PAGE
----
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Post, the latest Twitter alternative, is betting big on micropayments for news
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May 7, 2021, 11 a.m.
LINK:  ➚   |   Posted by: Joshua Benton   |   May 7, 2021

Three years ago, we ran a piece by Digital Content Next’s Jason Kint on what kinds of data collection and tracking consumers expect Facebook to do in order to improve their ad targeting.

A majority said they expected Facebook to track their activity within Facebook, as well as within sibling apps like Instagram and WhatsApp. But 61% said they would not “expect Facebook to track a person’s usage of apps that Facebook does not own in order to make ads more targeted.”

That was survey data, but now we have some real-world numbers — and they look quite a bit worse for Facebook and any other app or ad platform that tracks users across apps.

The latest version of iOS, 14.5, features something called App Tracking Transparency, which requires apps to specifically ask users for permission to track their activity across other companies’ apps and websites.

The app analytics company Flurry is tracking how many iPhone and iPad users are saying “Sure, I’d enjoy being tracked by a corporation across every aspect of my online life” rather than “Um, no.” The answer is: not very many!

Those charts show the percentage of people giving a thumbs-up to cross-app tracking whenever they’re prompted about it, both worldwide and in the United States. The numbers have been quite steady: Only about 4% of U.S. iOS users and about 11% of worldwide iOS users are saying yes to tracking.

That is…not a lot!

This is a problem for Facebook, given that (a) iPhone and iPad users have long been more valuable from a revenue point of view than Android users, (b) iOS users tend to update their phones quite rapidly compared to other platforms, and (c) all that cross-app data is a major part of how Facebook generates the targeting that makes its ads so valuable. (Facebook knows a lot of things about you — but it doesn’t know them all because you wrote a Facebook post about it in 2015 or something.) Some project this one change could cost Facebook 7% of its revenue.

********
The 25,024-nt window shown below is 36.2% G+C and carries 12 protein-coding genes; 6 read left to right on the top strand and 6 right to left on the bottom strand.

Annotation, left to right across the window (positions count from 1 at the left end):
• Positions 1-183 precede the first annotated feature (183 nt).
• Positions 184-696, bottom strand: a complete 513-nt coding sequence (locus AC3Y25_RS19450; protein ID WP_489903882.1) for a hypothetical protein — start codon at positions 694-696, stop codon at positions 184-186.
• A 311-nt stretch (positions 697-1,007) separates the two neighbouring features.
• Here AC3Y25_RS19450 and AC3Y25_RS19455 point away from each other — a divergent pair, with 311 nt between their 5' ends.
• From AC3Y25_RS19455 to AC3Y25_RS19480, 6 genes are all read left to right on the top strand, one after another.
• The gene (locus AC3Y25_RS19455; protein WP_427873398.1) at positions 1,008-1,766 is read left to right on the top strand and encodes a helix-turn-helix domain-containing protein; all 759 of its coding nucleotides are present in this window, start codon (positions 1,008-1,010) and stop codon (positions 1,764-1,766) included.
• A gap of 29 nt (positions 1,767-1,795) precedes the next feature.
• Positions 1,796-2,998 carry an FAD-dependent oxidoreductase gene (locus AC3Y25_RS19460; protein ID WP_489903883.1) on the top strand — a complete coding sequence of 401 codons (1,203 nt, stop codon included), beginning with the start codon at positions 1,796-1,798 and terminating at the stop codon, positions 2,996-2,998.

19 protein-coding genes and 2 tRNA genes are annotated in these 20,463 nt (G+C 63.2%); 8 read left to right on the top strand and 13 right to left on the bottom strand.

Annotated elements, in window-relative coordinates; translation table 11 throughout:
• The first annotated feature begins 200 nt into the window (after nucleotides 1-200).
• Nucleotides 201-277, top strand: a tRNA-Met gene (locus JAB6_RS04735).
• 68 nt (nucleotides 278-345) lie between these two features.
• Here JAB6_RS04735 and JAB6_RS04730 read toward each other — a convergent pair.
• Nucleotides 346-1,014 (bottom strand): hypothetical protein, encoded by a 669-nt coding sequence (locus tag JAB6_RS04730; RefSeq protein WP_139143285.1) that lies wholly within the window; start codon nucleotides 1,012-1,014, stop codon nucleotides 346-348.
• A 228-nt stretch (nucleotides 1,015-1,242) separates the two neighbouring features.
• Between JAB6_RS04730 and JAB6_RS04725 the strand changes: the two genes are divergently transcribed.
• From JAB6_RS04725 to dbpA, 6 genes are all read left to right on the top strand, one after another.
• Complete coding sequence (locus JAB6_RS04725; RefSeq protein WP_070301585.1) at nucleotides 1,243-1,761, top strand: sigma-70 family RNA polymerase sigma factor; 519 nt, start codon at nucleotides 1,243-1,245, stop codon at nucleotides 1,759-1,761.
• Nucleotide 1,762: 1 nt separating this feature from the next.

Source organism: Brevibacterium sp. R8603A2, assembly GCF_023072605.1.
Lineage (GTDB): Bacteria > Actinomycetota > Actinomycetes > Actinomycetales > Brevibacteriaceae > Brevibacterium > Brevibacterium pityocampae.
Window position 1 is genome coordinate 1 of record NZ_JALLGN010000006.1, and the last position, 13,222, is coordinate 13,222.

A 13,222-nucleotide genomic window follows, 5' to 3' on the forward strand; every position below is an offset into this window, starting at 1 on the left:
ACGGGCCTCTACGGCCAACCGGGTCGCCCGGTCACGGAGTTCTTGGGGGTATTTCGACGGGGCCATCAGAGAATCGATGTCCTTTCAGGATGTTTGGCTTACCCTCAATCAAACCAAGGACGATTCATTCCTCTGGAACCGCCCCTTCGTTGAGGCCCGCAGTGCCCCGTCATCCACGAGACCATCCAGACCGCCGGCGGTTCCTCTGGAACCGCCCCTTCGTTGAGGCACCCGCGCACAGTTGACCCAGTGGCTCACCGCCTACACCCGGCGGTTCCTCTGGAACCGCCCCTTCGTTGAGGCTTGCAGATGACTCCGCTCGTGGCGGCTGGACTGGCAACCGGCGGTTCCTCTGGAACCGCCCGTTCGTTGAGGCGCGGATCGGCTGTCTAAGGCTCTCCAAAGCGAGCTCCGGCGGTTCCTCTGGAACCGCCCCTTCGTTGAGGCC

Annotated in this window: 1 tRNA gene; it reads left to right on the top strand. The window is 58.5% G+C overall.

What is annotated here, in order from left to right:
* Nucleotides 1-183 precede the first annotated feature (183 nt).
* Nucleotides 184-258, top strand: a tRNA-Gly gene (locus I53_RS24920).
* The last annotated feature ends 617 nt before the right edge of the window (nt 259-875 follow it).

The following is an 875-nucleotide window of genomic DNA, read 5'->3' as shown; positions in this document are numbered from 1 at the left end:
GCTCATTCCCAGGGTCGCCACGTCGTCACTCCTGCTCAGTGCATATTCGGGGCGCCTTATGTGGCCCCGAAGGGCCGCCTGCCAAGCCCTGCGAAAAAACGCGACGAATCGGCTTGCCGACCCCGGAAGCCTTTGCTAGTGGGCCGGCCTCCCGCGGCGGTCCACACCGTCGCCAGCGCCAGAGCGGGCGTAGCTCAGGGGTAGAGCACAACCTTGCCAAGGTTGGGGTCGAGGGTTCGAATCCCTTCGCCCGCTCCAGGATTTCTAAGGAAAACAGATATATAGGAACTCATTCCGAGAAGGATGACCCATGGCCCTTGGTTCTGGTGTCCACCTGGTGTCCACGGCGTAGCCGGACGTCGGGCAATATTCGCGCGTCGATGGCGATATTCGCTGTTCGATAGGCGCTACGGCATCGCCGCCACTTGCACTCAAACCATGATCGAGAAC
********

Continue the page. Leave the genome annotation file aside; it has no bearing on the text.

(Which is why Facebook is trying to passive-aggressively “educate” its users into giving in to tracking.)

Facebook will still have a ton of first-party data to work with from all its apps. (So will its duopoly-mate Google, which has similar assets and vulnerabilities.) Indeed, this will hurt a bunch of anonymous adtech companies with odd names like Teramoat, Brangoh, Spongymind, Spercuity, and Quokka most.1

What’ll be the impact on publishers? In the short term, there’ll probably be a revenue hit; news sites fill ad space with targeted ads too, and those will now be a little worse. In the longer term, this increases the chance there’ll be a cleansing flood of adtech middlemen, which is probably a necessary condition for any eventual recovery in publisher-sold advertising. Facebook and Google became the big dog of online advertising by having the best targeting data; now their data will be a bit worse.

The most important takeaway for publishers: Get better and smarter at gathering your own firstparty data. Quality publishers tend to have a more substantial relationship with their readers than Some­Random­Site­On­The­; take advantage.

  1. I think I made all those up. Well, quokkas are a thing. ↩︎
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